We try . We plug into the equation to get

We put the s on one side and the s on the other to get

The left hand side only depends on and the right hand side only depends on . Therefore, there is some constant such that . And we get two equations

Furthermore, the homogeneous boundary conditions imply that and . Taking the equation for we have already seen that we have a nontrivial solution if and only if and the solution is a multiple of

For these given , the general solution for (one for each ) is

 (4.24)

We only have one condition on and hence we can pick one of or to be something convenient. It will be useful to have , so we let . Setting and solving for we get that

After we plug the and we into (4.24) and simplify, we ﬁnd

We deﬁne . And note that satisﬁes (4.19)–(4.22).

Observe that

Suppose

Then we get a solution of (4.19)–(4.23) of the following form.

As satisﬁes (4.19)–(4.22) and any linear combination (ﬁnite or inﬁnite) of must also satisfy (4.19)–(4.22), we see that must satisfy (4.19)–(4.22). By plugging in it is easy to see that satisﬁes (4.23) as well.

Example 4.9.1: Suppose that we take and we let . We compute the sine series for the function (we will get the square wave). We ﬁnd that for we have

Therefore the solution , see Figure 4.22, to the corresponding Dirichlet problem is given as

This scenario corresponds to the steady state temperature on a square plate of width with 3 sides held at 0 degrees and one side held at degrees. If we have arbitrary initial data on all sides, then we solve four problems, each using one piece of nonhomogeneous data. Then we use the principle of superposition to add up all four solutions to have a solution to the original problem.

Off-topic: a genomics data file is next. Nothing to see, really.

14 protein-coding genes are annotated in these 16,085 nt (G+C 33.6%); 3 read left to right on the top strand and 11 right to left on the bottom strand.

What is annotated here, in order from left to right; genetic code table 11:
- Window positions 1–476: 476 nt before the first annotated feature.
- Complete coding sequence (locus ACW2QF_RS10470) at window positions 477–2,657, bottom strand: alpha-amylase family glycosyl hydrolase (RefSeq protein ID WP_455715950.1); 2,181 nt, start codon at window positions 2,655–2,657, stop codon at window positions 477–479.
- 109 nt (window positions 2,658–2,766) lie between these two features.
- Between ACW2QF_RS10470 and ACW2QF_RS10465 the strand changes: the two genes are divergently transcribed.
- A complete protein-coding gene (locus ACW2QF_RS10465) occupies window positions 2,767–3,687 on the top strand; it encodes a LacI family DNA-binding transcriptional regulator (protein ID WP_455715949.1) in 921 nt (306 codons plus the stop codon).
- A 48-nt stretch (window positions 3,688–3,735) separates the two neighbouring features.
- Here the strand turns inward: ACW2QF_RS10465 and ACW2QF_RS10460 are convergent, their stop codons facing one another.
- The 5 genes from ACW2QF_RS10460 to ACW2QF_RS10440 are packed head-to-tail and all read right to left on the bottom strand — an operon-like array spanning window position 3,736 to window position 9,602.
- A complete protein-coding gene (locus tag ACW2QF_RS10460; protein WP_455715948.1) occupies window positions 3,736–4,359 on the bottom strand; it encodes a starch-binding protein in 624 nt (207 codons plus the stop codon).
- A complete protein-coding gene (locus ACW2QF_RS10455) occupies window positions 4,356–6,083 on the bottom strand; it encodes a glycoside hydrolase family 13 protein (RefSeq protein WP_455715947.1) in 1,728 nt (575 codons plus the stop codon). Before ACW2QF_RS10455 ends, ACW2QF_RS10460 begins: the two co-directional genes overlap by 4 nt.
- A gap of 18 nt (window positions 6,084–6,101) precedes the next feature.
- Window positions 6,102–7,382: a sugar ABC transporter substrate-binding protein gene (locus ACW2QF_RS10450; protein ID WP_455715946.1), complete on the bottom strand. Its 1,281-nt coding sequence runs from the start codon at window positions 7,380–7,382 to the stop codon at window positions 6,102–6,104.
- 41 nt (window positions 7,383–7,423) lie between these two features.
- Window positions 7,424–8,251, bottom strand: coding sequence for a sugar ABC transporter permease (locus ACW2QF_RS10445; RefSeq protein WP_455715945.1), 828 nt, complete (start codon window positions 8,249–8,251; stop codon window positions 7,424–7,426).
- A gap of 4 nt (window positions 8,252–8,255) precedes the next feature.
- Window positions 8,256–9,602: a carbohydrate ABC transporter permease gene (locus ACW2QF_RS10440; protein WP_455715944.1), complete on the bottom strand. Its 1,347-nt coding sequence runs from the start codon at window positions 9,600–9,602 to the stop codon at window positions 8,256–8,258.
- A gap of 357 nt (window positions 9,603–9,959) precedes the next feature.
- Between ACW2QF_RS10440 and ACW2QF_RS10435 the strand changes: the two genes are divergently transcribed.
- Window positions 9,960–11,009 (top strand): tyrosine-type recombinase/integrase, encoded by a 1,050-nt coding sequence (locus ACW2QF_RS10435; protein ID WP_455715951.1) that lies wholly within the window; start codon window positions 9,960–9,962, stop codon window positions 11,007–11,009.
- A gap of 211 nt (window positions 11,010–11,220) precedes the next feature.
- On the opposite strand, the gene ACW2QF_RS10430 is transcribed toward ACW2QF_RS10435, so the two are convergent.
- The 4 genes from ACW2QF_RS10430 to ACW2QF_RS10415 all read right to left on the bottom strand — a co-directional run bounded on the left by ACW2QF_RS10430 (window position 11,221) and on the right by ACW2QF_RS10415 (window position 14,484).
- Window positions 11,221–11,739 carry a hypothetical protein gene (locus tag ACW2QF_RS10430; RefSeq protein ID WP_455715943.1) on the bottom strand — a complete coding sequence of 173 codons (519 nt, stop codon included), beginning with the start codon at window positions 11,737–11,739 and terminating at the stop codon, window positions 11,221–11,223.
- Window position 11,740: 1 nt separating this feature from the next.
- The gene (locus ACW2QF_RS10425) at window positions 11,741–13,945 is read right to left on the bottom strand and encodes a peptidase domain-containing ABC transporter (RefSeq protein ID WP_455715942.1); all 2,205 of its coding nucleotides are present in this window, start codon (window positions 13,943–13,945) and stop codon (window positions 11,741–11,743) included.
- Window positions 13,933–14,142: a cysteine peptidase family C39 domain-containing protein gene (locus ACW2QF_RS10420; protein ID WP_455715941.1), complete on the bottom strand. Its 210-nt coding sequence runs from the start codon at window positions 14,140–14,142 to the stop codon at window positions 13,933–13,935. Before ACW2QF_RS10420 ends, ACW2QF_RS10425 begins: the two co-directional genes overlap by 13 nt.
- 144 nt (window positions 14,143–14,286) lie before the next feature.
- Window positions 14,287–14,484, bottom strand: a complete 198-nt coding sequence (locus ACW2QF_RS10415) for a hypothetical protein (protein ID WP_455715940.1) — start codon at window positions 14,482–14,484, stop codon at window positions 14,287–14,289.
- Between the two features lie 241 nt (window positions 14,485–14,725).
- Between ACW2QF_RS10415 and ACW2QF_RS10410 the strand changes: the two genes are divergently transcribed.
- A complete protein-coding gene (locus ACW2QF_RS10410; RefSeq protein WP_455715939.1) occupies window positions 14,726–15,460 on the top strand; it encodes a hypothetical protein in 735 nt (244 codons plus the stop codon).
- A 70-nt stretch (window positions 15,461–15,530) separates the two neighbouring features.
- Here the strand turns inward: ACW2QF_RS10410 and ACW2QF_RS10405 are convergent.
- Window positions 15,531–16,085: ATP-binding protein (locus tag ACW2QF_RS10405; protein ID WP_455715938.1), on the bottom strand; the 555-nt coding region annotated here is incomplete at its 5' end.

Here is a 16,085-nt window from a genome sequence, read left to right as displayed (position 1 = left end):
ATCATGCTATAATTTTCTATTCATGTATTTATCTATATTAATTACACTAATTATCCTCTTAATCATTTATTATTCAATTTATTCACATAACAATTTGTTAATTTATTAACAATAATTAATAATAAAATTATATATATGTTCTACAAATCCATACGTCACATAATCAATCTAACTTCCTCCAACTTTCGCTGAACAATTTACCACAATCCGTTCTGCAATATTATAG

A diﬀerent way to visualize solutions of the Laplace equation is to take a wire and bend it so that it corresponds to the graph of the temperature above the boundary of your region. Cut a rubber sheet in the shape of your region—a square in our case—and stretch it ﬁxing the edges of the sheet to the wire. The rubber sheet is a good approximation of the graph of the solution to the Laplace equation with the given boundary data.

#### 4.9.1Exercises

Exercise 4.9.1: Let be the region described by and . Solve the problem

Exercise 4.9.2: Let be the region described by and . Solve the problem

Exercise 4.9.3: Let be the region described by and . Solve the problem

for some constant . Hint: Guess, then check your intuition.

Exercise 4.9.4: Let be the region described by and . Solve

Hint: Try a solution of the form (diﬀerent separation of variables).

Exercise 4.9.5: Use the solution of Exercise 4.9.4 to solve

Hint: Use superposition.

Exercise 4.9.6: Let be the region described by and . Solve the problem

The solution should be in series form using the Fourier series coeﬃcients of .

Exercise 4.9.7: Let be the region described by and . Solve the problem

The solution should be in series form using the Fourier series coeﬃcients of .

Exercise 4.9.8: Let be the region described by and . Solve the problem

The solution should be in series form using the Fourier series coeﬃcients of .

Exercise 4.9.9: Let be the region described by and . Solve the problem

Hint: Use superposition.

Exercise 4.9.10: Let be the region described by and . Solve the problem

Hint: Use superposition.

Exercise 4.9.11 (challenging): Using only your intuition ﬁnd , for the problem , where for , and for . Explain.

Exercise 4.9.101: Let be the region described by and . Solve the problem

Exercise 4.9.102: Let be the region described by and . Solve the problem

5Named after the French mathematician Pierre-Simon, marquis de Laplace (1749–1827).

6Named after the German mathematician Johann Peter Gustav Lejeune Dirichlet (1805–1859).